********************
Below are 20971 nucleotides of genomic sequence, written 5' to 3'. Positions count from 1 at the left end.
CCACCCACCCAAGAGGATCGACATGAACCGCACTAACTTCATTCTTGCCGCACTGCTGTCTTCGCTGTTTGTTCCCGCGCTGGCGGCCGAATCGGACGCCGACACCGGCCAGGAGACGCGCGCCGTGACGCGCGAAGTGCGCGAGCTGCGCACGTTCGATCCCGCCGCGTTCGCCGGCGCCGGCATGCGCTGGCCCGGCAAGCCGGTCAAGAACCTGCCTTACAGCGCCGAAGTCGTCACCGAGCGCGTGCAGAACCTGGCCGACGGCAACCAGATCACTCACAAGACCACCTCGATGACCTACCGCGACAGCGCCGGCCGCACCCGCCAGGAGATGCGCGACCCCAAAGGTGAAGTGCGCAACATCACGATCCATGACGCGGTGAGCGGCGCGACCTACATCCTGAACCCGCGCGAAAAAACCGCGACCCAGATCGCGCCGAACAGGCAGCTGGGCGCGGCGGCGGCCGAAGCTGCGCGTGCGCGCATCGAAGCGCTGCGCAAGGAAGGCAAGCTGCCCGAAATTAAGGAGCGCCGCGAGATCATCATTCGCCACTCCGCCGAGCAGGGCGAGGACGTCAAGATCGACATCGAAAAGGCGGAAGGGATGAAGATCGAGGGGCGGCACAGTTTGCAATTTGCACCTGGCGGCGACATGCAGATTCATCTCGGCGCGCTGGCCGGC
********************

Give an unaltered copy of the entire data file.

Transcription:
Below are 20971 nucleotides of genomic sequence, written 5' to 3'. Positions count from 1 at the left end.
CCACCCACCCAAGAGGATCGACATGAACCGCACTAACTTCATTCTTGCCGCACTGCTGTCTTCGCTGTTTGTTCCCGCGCTGGCGGCCGAATCGGACGCCGACACCGGCCAGGAGACGCGCGCCGTGACGCGCGAAGTGCGCGAGCTGCGCACGTTCGATCCCGCCGCGTTCGCCGGCGCCGGCATGCGCTGGCCCGGCAAGCCGGTCAAGAACCTGCCTTACAGCGCCGAAGTCGTCACCGAGCGCGTGCAGAACCTGGCCGACGGCAACCAGATCACTCACAAGACCACCTCGATGACCTACCGCGACAGCGCCGGCCGCACCCGCCAGGAGATGCGCGACCCCAAAGGTGAAGTGCGCAACATCACGATCCATGACGCGGTGAGCGGCGCGACCTACATCCTGAACCCGCGCGAAAAAACCGCGACCCAGATCGCGCCGAACAGGCAGCTGGGCGCGGCGGCGGCCGAAGCTGCGCGTGCGCGCATCGAAGCGCTGCGCAAGGAAGGCAAGCTGCCCGAAATTAAGGAGCGCCGCGAGATCATCATTCGCCACTCCGCCGAGCAGGGCGAGGACGTCAAGATCGACATCGAAAAGGCGGAAGGGATGAAGATCGAGGGGCGGCACAGTTTGCAATTTGCACCTGGCGGCGACATGCAGATTCATCTCGGCGCGCTGGCCGGC